“(On the mainland) we have designed things (the studio, MECA, shopping) to be within walking distance when we head into town. We call it our magical circle, where we can do a lot of our business and shopping. We do own a car in town, which we keep at a friends’ house.”
(While renovating his house, Scott found that the term four-season is rather relative, with insulation in one wall consisting of old magazines.
The island once housed a massive Army battery to protect Portland Harbor, and the concrete fortifications are popular exploration spots, and have even served as a venue for theater projects.
Nash notes the interesting island lore surrounding the fort, such as the unsubstantiated theory that the Army was responsible for the island’s lack of rodents, thanks to a military-grade rodentcide spurred by the desire to prevent gnawed wires. He remains dubious about tales of buried ordnance.)
On the impact on his work
“I thrive on the active—getting out and seeking inspiration and stoking my need to connect with culture and the art world, which I get in town. But I also have an affinity for nature and for reflection. Peaks affords both of those. It offers the duality of experience of both sides—the active and the reflective.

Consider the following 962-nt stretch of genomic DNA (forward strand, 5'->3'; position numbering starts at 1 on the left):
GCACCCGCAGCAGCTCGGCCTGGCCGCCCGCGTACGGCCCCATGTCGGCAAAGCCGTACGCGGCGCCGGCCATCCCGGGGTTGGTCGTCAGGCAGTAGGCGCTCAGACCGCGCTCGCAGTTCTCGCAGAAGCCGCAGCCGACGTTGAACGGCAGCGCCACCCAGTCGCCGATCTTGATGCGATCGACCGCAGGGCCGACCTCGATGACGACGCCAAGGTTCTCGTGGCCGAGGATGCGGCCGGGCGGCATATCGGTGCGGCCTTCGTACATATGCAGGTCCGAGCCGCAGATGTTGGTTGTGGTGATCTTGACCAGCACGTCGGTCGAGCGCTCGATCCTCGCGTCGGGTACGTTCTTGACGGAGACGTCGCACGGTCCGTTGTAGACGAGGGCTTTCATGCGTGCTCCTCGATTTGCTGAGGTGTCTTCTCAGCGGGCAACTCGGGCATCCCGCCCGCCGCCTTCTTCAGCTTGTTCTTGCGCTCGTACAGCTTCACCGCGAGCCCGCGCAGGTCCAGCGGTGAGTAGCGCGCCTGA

“It’s very calm out here at night, especially (off-season). But later today I will be heading into town, where I will be interacting with people at the studio. It’s important for an artist to get involvement and engagement, and also to have the opportunity for peace and reflection.
“The logistics of living on the island keep you straight and really adds structure to your live. It’s not as difficult as one would think. There are certain times it is advantageous to have a ferry to catch, because it forces you to move things along. We tend to be very efficient, and our meetings don’t spill over.
“Also, the support of the islanders for my book (The High Skies Adventures of Blue Jay the Pirate
) has been priceless to me. The fourth and fifth graders all read it and then asked me to be part of their reading group. Now they keep me focused on writing the next one. That experience is a fantastic opportunity for the kids to meet an author up close, to see real artists making their dreams a reality.”
On the challenges
”If you live on the island you live under the tyranny of the ferry, which can cramp your style a bit, especially during the off-season, with the last boat leaving for Peaks at 10:30.
“That can be trying, especially on the social end of things. I might be in town on a Monday night listening to music and need to leave early to catch a ferry, knowing that I will miss another hour or two of good music.